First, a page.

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SD73 implements ‘staff vaccination procedure’

Vaccination procedure for staff ‘is an important step in continuing to privilege student and staff safety in our district now and in the future’
School District 73 Board of Trustees, 2018 to 2022. Top row, l-r: Meghan Wade, John O’Fee, Heather Grieve, Joe Small, Diane Jules. Bottom row, l-r: Cara McKelvey, Rhonda Kershaw, Kathleen Karpuk, Shelley Sim. (School District 72 photo)

The board of education for School District 73 voted in favour to direct the superintendent to implement a proof of vaccination procedure for all employees, taking effect May 9, 2022, during a regular meeting Monday (Feb. 8) night, “to help protect the health and safety of both staff and students.”

The school district noted in a press release that the procedure was implemented to limit the impacts of the coronavirus and that it aligns with the recommendations for public employers from provincial health officer Dr. Bonnie Henry.

SD73 had also received a letter from Interior Health medical health officer Dr. Selvina Mema, supporting “mandatory COVID-19 vaccination policies for school staff and other workplaces where there is risk of transmission among workers or to vulnerable individuals.”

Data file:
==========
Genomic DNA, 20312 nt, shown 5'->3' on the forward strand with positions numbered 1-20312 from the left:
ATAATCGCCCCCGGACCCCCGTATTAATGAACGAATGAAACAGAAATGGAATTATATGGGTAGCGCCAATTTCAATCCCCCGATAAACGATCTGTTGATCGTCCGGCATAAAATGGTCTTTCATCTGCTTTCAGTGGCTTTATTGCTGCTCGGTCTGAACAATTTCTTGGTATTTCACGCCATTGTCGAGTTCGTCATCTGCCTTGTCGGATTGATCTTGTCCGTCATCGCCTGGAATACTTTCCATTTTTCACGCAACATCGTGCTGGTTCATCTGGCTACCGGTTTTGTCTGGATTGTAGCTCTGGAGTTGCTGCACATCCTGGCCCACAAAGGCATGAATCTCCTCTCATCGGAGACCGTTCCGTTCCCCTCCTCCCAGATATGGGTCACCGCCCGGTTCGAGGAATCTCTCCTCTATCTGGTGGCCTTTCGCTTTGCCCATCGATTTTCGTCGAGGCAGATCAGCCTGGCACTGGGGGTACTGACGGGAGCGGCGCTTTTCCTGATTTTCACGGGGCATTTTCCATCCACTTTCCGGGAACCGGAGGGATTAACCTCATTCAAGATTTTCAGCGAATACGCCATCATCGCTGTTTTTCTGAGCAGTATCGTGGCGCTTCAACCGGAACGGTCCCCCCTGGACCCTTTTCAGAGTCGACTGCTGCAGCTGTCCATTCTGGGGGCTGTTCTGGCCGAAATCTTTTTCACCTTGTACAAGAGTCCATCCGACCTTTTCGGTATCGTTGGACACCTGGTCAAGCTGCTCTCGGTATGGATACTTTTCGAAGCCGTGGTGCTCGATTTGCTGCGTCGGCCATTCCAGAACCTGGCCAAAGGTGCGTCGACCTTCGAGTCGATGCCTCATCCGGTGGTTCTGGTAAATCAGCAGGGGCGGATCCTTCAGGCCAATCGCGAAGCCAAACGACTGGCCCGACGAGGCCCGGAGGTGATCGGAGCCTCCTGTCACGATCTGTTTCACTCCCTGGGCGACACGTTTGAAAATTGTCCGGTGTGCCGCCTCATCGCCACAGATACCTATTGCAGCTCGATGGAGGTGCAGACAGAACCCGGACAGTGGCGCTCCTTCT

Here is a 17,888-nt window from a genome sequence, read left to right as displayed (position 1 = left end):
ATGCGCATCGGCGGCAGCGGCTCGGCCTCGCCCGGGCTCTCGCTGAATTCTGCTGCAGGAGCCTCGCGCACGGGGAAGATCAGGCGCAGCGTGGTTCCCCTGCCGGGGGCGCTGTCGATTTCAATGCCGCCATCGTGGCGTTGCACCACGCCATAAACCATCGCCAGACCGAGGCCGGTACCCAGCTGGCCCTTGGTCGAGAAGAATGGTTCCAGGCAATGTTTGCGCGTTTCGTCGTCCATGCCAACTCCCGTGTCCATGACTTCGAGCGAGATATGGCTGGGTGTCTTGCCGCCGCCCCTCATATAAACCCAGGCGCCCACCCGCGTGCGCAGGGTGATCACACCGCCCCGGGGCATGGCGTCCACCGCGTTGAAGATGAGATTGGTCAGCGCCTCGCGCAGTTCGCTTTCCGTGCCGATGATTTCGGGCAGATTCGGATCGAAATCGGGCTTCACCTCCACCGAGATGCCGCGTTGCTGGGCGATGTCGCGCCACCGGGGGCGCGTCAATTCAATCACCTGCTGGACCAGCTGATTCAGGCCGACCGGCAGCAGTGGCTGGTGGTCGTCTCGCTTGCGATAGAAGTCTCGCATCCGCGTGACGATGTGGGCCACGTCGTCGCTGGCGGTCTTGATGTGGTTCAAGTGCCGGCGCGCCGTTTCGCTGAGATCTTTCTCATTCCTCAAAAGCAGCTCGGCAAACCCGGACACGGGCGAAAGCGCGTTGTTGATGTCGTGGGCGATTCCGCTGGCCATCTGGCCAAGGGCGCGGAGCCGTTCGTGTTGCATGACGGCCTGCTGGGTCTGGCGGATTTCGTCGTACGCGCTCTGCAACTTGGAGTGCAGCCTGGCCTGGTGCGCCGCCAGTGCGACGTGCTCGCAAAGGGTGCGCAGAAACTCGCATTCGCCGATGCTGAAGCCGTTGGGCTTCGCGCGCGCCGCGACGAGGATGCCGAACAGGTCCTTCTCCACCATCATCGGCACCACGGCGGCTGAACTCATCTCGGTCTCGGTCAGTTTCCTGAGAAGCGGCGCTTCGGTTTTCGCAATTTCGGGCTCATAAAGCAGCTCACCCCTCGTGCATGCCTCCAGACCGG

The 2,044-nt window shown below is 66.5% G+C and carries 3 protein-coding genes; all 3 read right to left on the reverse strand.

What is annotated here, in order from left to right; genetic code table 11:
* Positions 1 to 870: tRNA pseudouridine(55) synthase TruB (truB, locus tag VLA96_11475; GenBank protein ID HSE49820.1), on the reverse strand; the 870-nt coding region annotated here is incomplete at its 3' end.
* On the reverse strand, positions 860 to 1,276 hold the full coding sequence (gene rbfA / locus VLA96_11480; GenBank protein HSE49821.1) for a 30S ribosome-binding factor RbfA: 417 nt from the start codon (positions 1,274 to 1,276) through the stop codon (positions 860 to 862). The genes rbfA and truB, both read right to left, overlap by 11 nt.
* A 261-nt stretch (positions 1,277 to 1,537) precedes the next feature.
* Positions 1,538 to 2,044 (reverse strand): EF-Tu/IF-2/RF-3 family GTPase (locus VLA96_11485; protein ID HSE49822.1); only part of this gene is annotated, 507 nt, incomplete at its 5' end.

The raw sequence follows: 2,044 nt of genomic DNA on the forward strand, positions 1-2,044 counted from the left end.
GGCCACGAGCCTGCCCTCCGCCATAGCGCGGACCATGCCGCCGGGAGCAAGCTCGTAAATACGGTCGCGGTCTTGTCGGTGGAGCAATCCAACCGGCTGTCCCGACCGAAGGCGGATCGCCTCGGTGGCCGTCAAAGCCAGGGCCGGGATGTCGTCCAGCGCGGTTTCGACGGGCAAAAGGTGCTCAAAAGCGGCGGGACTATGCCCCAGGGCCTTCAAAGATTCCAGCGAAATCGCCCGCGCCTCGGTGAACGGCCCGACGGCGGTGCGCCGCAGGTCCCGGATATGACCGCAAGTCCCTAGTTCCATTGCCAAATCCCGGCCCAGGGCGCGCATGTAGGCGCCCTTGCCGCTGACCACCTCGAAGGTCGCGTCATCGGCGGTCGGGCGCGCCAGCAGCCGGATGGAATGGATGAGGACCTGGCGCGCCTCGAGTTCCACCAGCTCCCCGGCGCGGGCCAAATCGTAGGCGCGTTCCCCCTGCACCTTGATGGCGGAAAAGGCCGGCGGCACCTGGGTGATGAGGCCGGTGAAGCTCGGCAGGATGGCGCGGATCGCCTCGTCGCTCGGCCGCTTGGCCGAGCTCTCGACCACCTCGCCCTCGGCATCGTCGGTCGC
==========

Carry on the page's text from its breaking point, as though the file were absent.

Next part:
Board chair Heather Grieve said the SD73 board will work with those who require accommodations for medical reasons, as well as those who choose to not be vaccinated, with the option of a rapid test.

“We will work through necessary steps to operationalize this procedure,” Grieve said in the press release. “As recommended by Dr. Mema in her letter, our board will take a ‘stepped approach’ in mitigating staff shortages and ensuring continuity of learning for students.”

The press release noted a vaccination procedure for staff “is an important step in continuing to privilege student and staff safety in our district now and in the future.”

Based on a voluntary vaccination survey, about 47 per cent of SD73 staff provided proof of vaccination, meaning a rapid test option would be required to ensure the district could continue to provide services to the community, associate superintendent of human resources Shayne Olsen told the board Monday night. The cost of the rapid testing program will be about $13,800 per month.

While speaking to the board, Dr. Rhonda Nixon noted that new cases of COVID-19 are increasing in Kamloops, but decreasing in communities in the North Thompson. Furthermore, SD73 “is in the second and third worst categories for case numbers” in the province since the report was first presented in October.

She also shared data from the BC Centres for Disease Control that showed unvaccinated people are 50 to 80 times more likely to be hospitalized, and the Interior region has the highest hospitalization rate in the province. It also has the second lowest rate of vaccination in B.C.

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